Asian Ethnology 77 | review Buddhism, the Internet, and Digital Media: The Pixel in the Lotus (Gregory Price Grieve and Daniel Veidlinger, eds.)

Erica Baffelli (University of Manchester)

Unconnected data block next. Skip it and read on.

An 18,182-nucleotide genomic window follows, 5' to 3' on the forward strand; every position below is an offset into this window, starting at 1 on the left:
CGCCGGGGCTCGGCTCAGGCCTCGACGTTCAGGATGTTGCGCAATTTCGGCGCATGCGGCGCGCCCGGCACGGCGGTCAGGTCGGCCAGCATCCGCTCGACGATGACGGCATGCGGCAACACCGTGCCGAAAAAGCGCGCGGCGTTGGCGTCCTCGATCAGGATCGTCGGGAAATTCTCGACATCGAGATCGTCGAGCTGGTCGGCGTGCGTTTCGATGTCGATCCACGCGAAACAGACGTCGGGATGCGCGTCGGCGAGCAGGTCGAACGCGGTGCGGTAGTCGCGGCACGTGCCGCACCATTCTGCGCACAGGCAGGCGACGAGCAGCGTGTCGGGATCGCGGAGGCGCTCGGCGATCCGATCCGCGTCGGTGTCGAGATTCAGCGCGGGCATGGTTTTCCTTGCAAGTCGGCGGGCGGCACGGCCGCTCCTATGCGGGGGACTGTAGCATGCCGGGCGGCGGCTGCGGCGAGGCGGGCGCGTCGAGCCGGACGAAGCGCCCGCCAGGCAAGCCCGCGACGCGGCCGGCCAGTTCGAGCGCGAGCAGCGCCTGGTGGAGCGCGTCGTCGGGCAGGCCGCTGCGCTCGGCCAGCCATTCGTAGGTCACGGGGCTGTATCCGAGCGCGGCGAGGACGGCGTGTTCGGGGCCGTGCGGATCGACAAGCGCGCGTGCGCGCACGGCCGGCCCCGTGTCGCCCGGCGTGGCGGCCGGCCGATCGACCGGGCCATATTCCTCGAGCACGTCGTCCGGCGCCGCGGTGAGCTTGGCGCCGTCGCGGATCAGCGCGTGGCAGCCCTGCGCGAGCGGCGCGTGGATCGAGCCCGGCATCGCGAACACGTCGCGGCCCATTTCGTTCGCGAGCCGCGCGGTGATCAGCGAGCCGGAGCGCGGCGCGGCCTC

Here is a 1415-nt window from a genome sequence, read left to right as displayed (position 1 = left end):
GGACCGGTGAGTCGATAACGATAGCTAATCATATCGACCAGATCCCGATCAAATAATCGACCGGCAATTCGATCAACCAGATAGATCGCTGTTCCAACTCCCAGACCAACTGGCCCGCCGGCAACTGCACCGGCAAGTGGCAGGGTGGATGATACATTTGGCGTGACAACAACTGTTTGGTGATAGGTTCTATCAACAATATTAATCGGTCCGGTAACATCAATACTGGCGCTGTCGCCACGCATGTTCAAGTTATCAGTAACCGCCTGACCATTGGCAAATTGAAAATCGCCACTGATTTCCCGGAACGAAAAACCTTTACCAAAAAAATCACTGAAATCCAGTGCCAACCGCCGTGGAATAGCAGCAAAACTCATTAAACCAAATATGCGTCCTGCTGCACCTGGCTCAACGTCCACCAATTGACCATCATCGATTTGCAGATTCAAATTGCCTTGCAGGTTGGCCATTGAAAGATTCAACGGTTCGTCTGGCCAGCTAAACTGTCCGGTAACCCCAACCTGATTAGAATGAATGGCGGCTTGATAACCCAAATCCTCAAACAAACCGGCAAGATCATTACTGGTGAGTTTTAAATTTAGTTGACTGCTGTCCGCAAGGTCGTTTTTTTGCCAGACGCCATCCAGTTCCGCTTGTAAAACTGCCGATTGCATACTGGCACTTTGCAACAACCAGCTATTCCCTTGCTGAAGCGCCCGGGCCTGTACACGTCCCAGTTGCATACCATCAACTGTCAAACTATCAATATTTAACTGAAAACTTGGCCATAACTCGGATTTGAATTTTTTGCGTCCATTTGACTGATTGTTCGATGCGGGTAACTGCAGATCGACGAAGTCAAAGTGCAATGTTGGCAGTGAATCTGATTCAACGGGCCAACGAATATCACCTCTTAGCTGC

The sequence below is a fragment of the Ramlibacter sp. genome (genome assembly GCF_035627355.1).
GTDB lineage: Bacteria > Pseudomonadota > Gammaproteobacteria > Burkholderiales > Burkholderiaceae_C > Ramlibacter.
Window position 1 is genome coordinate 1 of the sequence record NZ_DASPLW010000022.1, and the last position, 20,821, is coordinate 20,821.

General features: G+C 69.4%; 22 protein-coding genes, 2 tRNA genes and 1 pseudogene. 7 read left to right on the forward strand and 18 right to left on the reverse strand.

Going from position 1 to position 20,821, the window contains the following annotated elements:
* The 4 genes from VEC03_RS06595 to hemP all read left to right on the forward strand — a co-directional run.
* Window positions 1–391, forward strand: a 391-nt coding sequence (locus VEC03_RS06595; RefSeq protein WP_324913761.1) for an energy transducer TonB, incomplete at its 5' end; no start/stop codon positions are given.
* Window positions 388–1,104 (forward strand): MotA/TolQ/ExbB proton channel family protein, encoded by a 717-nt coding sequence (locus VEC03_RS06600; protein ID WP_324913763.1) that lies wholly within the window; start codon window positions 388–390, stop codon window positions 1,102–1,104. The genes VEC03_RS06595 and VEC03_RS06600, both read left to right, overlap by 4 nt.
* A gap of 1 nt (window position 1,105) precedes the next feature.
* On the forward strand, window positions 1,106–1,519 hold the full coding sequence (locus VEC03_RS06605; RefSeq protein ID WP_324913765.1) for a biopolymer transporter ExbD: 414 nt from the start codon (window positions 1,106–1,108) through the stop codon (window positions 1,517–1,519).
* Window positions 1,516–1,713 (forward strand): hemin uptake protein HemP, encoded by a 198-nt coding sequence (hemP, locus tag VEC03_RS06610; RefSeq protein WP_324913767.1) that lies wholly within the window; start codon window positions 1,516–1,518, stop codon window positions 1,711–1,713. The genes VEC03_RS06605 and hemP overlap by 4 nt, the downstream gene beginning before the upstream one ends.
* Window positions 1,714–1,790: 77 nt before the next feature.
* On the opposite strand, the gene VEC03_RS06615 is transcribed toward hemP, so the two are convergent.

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The aim of this edited volume is, as stated in the introduction, to address a lacuna in the study of digital religion and religion and new media. While there have been a growing number of publications analyzing online religion, they have overlooked Asian religions and tended to overwhelmingly focus on North American and European contexts. While some works have discussed new media and religion, including Buddhism, in East Asian contexts, this volume represents the first edited volume in English language focusing exclusively on Buddhism, the Internet, and digital media. This volume is therefore a welcome addition for scholars working in these fields. The volume includes an Introduction and eleven (relatively short) chapters, divided into four sections, Methodological Considerations; Historical Approaches; Buddhism, Media, and Society; and Case Studies. The first part on methodology opens with a chapter by Gregory Grieve. Building on his work on Buddhist practices in _Cyber Zen: Imagining Authentic Buddhist Identity, Community, and Practices in the Virtual World of Second Life_, Grieve proposes a "Buddhist-informed virtual ethnographic method" (34) as a way to conduct ethnography of virtual worlds. By describing how ethnography is conducted in virtual environments (including the use of participant observation, field notes, material culture and "thick descriptions" and so on) the author maintains that the "ethnography of virtual words is made possible because of virtual embodiment" (25) and a virtual social field. In the following chapter, Laura Osburn considers the issues faced by many researchers working with online material, that is how to collect, store, and analyze a vast amount of data that is also in flux. By using Buddhist narratives as a case study, she stresses the importance of including web design and hyperlink connections in the analysis of online narratives, as they are integral part of them. The issues of dealing with a significant amount of data and of the ephemerality of the Internet are discussed also by Louise Connelly in the subsequent chapter on "Buddhist cyberspace." Connelly proposes a categorization of different types of sites. By building on previous typologies proposed by other scholars, she suggests a new typology based on four main categories (websites, social media, mobile apps and virtual words and games) and associated sites. In this way, she argues, the focus will be more on the infrastructure rather than on the content. In Historical Approaches (the second part), Charles Prebish traces the planning and development of two online journal in Buddhist studies, the _Journal of Buddhist Ethics_, established in 1994 and a pioneer in the area of scholarly electronic journals, and the _Journal of Global Buddhism_, established in 2000, while discussing the potential offered by online publications. In the second chapter in this section, Gregory Grieve traces the historical background of the concept of "mindfulness", a central concept for Buddhist practice online, especially in virtual worlds such as Second Life. By tracing this genealogy Grieve problematizes the concept of "authenticity" of online practice and of digital Buddhism, and stresses the importance of the historical context for understanding the development of modern practices of mindfulness and their adaptation from the Asian context to the technological developments in post-war industrialized world. The two chapters in the third part look at social effects of Buddhist digital practices. Daniel Veidlinger's chapter contributes to the debate about whether technology can shape human thought by asking whether the use of social media could foster an interest in Buddhism. By analyzing MySpace and Facebook profiles, as well as conducting a survey about religious beliefs, he argues that indeed "the more time one spends on the Internet, and in particular on social networking sites, the more likely one is to have an affinity for Buddhism" (128). In the following chapter Rachel Wagner and Christopher Accardo investigate several apps for mobile devices that offer support for Buddhist practices. They offer some preliminary comments on how the Dharma could be received and engaged through smartphone apps, while offering some areas for further study, in particular regarding issues of portability and the individualism of digital experience compared with more communal type of practices. Finally, the fourth part includes four chapters focusing on specific case studies. Christopher Helland discusses another central issue in the study of digital religion: community/ies. By discussing the Tibetan diaspora as a case studies, he shows how the internet could create a new "form of connectedness" (169) that helps support the diaspora community and encourage the maintenance of its identity. Jessica Falcone discuss an interesting and somehow overlooked topic: objects in virtual worlds. In her analysis of virtual materiality, she explores the motivations for building Buddhist objects in virtual words but also how Buddhist groups online interact with these objects. Although objects in Second Life are seen by some practitioners as less powerful than physical objects, they still have "a material quality that makes them substantially significant aspects of cultural practice" (187). In the following chapter, Allison Ostrowski also focuses on the topic of community by looking at online information about Buddhism. By focusing on the American online Buddhist community, she discusses how users evaluate and access online religious information and how respondents delineate a difference between Buddhism as a religious tradition and Buddhism as a "spirituality." Finally, Beverly Foulks McGuire discusses Buddhist blogs written in English. Methodologically, the chapter proposes an approach that focus on the content of the blog rather than the blogger in order to define whether a blog is Buddhist or not. Therefore, Buddhist blogs are defined as "online journals updated frequently by a single author that reflects an interest in—or identification with—Buddhist traditions, people, concepts, or practices in their content and/or form" (209). This approach, the author argues, would allow us to explore the creation of online identities and therefore to contribute to the study of identity that can be seen in the study in digital religion in different contexts. As shown in this brief outline, the chapters in the book address several of the central issues in the study of digital religion (such as identity, community, authenticity, relationship with larger tradition, portability, practice, materiality). The chapters, for the most part, focus on case studies from North American Buddhist communities and the examples are predominantly from websites or social media sites in English language. Despite this limitation, this collection introduces several areas where further study could potentially be encouraged and developed by looking at different cultural and linguistic contexts. For example, it would be particularly interesting to see whether similar conclusions or observations to the one made in this volume about online identities or practices remain valid in contexts where Buddhism is not a minority religion, or whether it could be argued that a global "cybersangha" is developing across different contexts. This collection is an important addition to the field of Digital Religion and it will be also of interest to both students and researchers working on Buddhist studies and religion in contemporary society.